Texan singer-songwriter Kacey Musgraves is often billed as a crossover country star, which means you can enjoy her music even if you aren’t currently sitting on a horse, but she’s never strayed as far from the genre as, say, Taylor Swift. Her fourth album, Golden Hour, was a mesmerising stylistic shift, incorporating soft synthesizers and other digital effects, yet it didn’t lose the key elements that had gone before: sweet melodies, strong structure and sharp, storytelling lyrics. It was Country Plus, or as she put it, “galactic country”. While her debut had won the Grammy for Best Country Abum, Golden Hour won the biggest mainstream award in 2019, Album of the Year.
The follow-up deals with another country staple: D.I.V.O.R.C.E. The title is a nod to Romeo and Juliet, which as we know, didn’t end well. She wrote her last collection while lovestruck by her 2017 marriage to fellow country musician Ruston Kelly. This one begins with the slow-building title track and the lines: “I signed the papers yesterday/You came and took your things away.” Later, on What Doesn’t Kill Me, she sings: “I’ve been to hell and back/Golden Hour faded black.”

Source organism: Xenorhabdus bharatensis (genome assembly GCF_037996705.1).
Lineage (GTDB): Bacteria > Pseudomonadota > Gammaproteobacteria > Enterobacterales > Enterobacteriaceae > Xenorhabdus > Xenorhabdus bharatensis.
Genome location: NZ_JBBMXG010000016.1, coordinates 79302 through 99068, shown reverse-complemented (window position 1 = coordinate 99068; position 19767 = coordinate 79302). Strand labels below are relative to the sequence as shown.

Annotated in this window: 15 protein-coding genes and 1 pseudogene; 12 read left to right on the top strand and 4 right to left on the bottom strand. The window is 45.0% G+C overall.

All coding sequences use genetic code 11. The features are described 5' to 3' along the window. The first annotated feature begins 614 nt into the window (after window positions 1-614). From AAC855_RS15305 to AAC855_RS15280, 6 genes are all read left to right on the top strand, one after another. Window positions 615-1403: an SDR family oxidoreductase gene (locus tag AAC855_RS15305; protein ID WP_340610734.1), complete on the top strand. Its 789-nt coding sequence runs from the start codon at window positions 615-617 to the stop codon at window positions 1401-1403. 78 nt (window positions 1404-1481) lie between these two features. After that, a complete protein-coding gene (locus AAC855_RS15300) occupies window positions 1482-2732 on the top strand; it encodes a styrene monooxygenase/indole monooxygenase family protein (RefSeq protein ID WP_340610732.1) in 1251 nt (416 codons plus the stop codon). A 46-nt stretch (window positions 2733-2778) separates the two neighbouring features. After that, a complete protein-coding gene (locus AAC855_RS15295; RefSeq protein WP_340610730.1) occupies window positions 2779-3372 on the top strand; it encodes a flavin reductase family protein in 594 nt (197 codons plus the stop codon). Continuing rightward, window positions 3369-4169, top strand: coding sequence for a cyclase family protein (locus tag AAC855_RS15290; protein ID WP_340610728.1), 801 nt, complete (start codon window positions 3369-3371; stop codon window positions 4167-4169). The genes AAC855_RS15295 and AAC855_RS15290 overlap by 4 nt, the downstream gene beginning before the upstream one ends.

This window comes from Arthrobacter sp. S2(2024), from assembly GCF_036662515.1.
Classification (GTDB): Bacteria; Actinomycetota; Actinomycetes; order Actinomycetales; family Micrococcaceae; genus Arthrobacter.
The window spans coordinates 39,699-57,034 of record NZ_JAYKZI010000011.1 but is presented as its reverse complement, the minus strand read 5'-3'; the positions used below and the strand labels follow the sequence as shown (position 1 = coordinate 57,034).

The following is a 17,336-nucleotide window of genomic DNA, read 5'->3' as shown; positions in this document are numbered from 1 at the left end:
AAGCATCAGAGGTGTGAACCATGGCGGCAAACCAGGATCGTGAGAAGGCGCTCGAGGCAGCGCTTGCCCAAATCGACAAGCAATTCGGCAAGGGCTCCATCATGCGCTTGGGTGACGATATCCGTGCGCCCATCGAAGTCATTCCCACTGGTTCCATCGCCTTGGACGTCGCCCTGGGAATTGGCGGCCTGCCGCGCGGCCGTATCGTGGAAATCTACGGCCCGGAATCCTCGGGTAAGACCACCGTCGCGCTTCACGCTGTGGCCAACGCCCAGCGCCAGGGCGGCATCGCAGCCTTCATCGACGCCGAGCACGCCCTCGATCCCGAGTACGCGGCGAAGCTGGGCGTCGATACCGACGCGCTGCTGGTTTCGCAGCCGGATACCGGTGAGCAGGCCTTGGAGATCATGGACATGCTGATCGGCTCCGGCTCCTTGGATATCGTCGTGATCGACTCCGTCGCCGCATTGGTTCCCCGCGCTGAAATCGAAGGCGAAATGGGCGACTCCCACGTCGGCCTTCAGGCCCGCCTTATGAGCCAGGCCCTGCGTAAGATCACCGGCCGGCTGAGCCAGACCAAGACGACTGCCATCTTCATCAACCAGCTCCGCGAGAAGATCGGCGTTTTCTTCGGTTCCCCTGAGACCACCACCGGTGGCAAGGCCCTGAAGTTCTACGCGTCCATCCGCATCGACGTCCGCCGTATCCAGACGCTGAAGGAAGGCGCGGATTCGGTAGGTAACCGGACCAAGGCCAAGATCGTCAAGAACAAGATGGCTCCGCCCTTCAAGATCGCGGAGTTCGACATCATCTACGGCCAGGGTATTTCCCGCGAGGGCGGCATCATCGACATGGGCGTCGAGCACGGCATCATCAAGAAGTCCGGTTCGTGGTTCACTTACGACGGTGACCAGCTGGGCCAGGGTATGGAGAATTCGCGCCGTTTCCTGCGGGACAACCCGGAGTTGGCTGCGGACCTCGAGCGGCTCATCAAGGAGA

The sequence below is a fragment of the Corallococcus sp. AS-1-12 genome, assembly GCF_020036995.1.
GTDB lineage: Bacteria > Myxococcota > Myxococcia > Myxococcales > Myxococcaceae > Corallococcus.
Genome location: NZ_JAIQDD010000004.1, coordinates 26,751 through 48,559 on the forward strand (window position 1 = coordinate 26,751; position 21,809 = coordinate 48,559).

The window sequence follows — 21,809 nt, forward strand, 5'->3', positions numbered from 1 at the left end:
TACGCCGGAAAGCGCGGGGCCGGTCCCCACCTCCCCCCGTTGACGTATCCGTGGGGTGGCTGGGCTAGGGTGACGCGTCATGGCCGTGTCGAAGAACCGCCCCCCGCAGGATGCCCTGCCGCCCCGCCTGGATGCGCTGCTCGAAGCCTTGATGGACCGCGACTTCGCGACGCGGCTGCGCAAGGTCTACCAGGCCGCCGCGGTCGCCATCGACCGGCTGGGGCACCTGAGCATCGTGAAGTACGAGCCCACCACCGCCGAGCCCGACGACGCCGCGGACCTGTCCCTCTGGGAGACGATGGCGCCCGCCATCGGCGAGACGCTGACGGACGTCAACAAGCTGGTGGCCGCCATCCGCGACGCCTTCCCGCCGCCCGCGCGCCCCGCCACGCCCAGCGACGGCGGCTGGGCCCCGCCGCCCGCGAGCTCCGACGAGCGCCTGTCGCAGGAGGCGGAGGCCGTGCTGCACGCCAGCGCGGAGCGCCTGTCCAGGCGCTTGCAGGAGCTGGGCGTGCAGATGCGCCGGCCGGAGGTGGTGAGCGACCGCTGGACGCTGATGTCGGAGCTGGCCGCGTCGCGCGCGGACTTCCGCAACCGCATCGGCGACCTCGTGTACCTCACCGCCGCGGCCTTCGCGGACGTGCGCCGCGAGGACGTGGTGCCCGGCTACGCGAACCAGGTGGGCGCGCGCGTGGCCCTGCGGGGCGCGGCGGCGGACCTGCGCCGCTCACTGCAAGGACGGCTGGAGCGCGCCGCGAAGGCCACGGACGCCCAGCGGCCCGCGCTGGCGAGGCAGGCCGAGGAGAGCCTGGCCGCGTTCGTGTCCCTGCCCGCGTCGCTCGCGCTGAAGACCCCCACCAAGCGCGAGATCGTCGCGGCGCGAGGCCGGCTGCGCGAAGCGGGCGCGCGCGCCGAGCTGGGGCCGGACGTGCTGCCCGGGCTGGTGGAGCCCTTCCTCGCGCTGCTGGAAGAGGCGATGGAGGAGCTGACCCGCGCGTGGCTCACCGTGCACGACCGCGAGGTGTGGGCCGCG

In between, there’s still plenty of romance before the tragedy. Over the easy listening groove of Good Wife she sings of her early aspirations for a perfect marriage. Cherry Blossom recalls a heart-eyed day in Tokyo, complete with Japanese koto chiming dreamily in the chorus. Simple Times is an easily lovable song about escaping the harsh realities of adult life, which clearly has a specific meaning for her but fits with everyone else’s pandemic existence too. Breadwinner also speaks for more than just herself with its biting warning about the problem of being attached to a man who’s less successful than you.
The sound is a less dramatic progression than that between Golden Hour and its more traditional predecessors. Easygoing guitar and her caramel voice are the main ingredients, but you’re never too far from a little surprise. Angel is again about romantic aspirations and sounds like a pretty folk song until there’s a rumble of thunder in the distance. There is a Light has incongruous sonic similarities with Daft Punk’s Get Lucky before it indulges in a long, funky flute solo.
It’s a note of optimism at the end of an album that otherwise makes a strong case, yet again, that personal misery makes for the best music.